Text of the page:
Women go without makeup for a month
Five women gathered after work May 31 at what might seem an unlikely setting to discuss going without makeup for a month: a women's resale clothing store.
JoAnne Golleher, who co-owns Smart Girls Resale Fashion with her mother, Jamie Goeringer, came up with the experiment to encourage women to focus on inner beauty instead of their looks.
Golleher said the idea came from an article that she read in HomeLife, a publication of Focus on the Family, a conservative Christian organization based in Colorado Springs, Colo.
But while her inspiration had a religious foundation, Golleher stressed that any woman could benefit from going without makeup for a month, regardless of creed or age.
She and her mother said as many as a dozen women took part in the project, including members of Goeringer's church.
Goeringer said she did not receive any negative reaction from her husband, Tim, or others for going without makeup for a month, but planned to resume wearing makeup daily.
However, she changed her mind after Golleher said she will do without makeup one day a week.
Golleher invited life coach Robyn Coffman of Prescott to speak at the introductory meeting. Coffman said she conducts four-week workshops for women on self- and body image.
Her audience consisted of Golleher, stay-at-home mom Candice Smith, 34, of Prescott Valley, single mom Christina Horn, 27, of Prescott, and her own mother, Susan Shields, 65, of Prescott.
The participants said they started applying makeup during their early teens.
"Most women have a hard time being comfortable in their own skin," Coffman told the gathering.
Coffman referred to Galatians 5:1 in the New Testament.
"'It is for freedom that Christ set us free,'" she said. "'Stand firm, then, and do not let yourselves be burdened again by a yoke of slavery.'
"Everything I do comes from my Christian perspective," she added.
She cited the biblical maxim that vanity is a sin.
"As families, we must reflect the beauty of God," she said. "We represent beauty."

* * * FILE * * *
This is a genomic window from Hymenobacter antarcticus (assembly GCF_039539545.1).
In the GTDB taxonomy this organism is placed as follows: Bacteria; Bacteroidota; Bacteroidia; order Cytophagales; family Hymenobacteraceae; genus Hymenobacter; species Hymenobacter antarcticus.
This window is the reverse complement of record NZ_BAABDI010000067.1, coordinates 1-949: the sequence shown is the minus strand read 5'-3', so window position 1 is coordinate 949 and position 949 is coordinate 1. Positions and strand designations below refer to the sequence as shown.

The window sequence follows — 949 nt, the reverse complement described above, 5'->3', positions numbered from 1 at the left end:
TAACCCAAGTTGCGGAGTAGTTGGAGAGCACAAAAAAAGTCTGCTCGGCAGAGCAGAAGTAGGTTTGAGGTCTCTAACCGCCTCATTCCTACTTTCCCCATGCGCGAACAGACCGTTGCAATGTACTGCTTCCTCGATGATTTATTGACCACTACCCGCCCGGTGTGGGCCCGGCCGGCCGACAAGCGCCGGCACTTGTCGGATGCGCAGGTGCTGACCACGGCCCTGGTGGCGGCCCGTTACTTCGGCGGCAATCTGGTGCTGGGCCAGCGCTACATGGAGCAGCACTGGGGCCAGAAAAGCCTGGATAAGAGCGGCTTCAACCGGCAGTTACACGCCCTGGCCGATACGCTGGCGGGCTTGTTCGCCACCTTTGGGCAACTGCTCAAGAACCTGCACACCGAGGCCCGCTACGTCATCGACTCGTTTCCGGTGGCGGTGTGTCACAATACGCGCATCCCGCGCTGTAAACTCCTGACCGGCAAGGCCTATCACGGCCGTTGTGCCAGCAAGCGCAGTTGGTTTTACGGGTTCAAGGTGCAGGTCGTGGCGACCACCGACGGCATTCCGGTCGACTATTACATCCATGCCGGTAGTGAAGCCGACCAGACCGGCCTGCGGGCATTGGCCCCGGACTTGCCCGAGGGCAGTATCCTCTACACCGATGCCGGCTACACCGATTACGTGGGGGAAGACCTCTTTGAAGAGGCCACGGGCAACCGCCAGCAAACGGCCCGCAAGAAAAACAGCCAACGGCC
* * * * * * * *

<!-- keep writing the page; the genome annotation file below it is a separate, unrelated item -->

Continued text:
Coffman asked her audience to close their eyes and picture Eve: "what size shoes she wears, how tall she is, what shape were her hips, what her personality could be like, the texture or length of her hair, the shape of her teeth."
Smith said she pictured Eve with "the perfect body."
Coffman responded, "We have no description of Eve, and yet she is considered to be the epitome of beauty in God's eyes."
Then she asked, "Is it possible that there is a form of beauty that transcends looks?"
Coffman said the 30-day no-makeup challenge gives participants a chance to dispel myths.
"You will always be the most beautiful because you will be what you are supposed to be," Coffman said.
The five women gathered for a photo to record them wiping makeup from their faces. They planned to meet again in 30 days.
Horn, a preschool teacher, said she participated because she was applying stage makeup for her two daughters, Genvieve, 8, and Trinity, 6, for a dance recital.
"I just felt they don't need it," she said. "I got to asking myself at what age do we need it."
Golleher blogged about the experience at www.smartgirlsresalefashion.blogspot.com. She posted: "I attended church last weekend without make-up and it turned out to be no big deal, even though I felt a little insecure. But this time is different. Throughout the weekend I will be in front of a few thousand people. Gulp..."
Contacted June 17, Horn said no one said anything to her about going without makeup.
"It's no big deal anymore to go out somewhere without any makeup on," she said. "I honestly think I won't wear makeup much anymore."
Horn and the other participants did not attend the get-together that Goeringer and Golleher planned for 6 p.m. July 2 at their store.
The meeting started after part-time employee Stefany Jaurigue, 19, of Prescott Valley headed home. She acknowledged she did not participate in the project because "makeup is part of me."
Jaurigue said she did not see any differences in her bosses but commented Goeringer "looks more sassy with makeup."
Goeringer, who said she had bad skin about 15 years ago, applied makeup that morning, while her daughter put on makeup the previous day.
"The big thing was to look nice," Goeringer said. "It's all about the heart, whether you wear (makeup) or not."
Both mother and daughter felt better about themselves.
"I had this misconception it was going to be a big deal - and it wasn't," Golleher said. "It is not that we are totally against makeup."
Neither was Coffman, who said going without makeup made no difference to her.
However, she said, "It made me realize I needed good sleep" to prevent bags from showing under her eyes.
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